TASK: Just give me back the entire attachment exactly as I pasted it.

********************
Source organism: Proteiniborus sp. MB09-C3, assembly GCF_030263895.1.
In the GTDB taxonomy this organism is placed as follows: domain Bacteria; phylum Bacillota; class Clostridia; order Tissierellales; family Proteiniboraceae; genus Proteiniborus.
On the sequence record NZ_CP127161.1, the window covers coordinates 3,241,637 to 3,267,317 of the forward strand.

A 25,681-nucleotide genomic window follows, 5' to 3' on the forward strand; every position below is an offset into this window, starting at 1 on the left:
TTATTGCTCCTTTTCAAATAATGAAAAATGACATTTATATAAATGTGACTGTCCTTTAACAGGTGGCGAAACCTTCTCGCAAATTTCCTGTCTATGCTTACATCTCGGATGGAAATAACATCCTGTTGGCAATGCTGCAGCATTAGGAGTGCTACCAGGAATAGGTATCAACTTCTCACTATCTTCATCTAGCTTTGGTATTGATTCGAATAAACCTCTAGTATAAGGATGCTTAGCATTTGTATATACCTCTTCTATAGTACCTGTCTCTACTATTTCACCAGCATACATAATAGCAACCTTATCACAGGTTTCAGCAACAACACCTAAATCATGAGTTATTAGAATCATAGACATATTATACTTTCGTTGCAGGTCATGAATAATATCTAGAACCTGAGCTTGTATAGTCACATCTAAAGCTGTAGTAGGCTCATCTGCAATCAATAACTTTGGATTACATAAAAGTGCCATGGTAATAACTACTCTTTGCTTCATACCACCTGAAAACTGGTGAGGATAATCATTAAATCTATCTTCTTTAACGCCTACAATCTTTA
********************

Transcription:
Source organism: Proteiniborus sp. MB09-C3, assembly GCF_030263895.1.
In the GTDB taxonomy this organism is placed as follows: domain Bacteria; phylum Bacillota; class Clostridia; order Tissierellales; family Proteiniboraceae; genus Proteiniborus.
On the sequence record NZ_CP127161.1, the window covers coordinates 3,241,637 to 3,267,317 of the forward strand.

A 25,681-nucleotide genomic window follows, 5' to 3' on the forward strand; every position below is an offset into this window, starting at 1 on the left:
TTATTGCTCCTTTTCAAATAATGAAAAATGACATTTATATAAATGTGACTGTCCTTTAACAGGTGGCGAAACCTTCTCGCAAATTTCCTGTCTATGCTTACATCTCGGATGGAAATAACATCCTGTTGGCAATGCTGCAGCATTAGGAGTGCTACCAGGAATAGGTATCAACTTCTCACTATCTTCATCTAGCTTTGGTATTGATTCGAATAAACCTCTAGTATAAGGATGCTTAGCATTTGTATATACCTCTTCTATAGTACCTGTCTCTACTATTTCACCAGCATACATAATAGCAACCTTATCACAGGTTTCAGCAACAACACCTAAATCATGAGTTATTAGAATCATAGACATATTATACTTTCGTTGCAGGTCATGAATAATATCTAGAACCTGAGCTTGTATAGTCACATCTAAAGCTGTAGTAGGCTCATCTGCAATCAATAACTTTGGATTACATAAAAGTGCCATGGTAATAACTACTCTTTGCTTCATACCACCTGAAAACTGGTGAGGATAATCATTAAATCTATCTTCTTTAACGCCTACAATCTTTA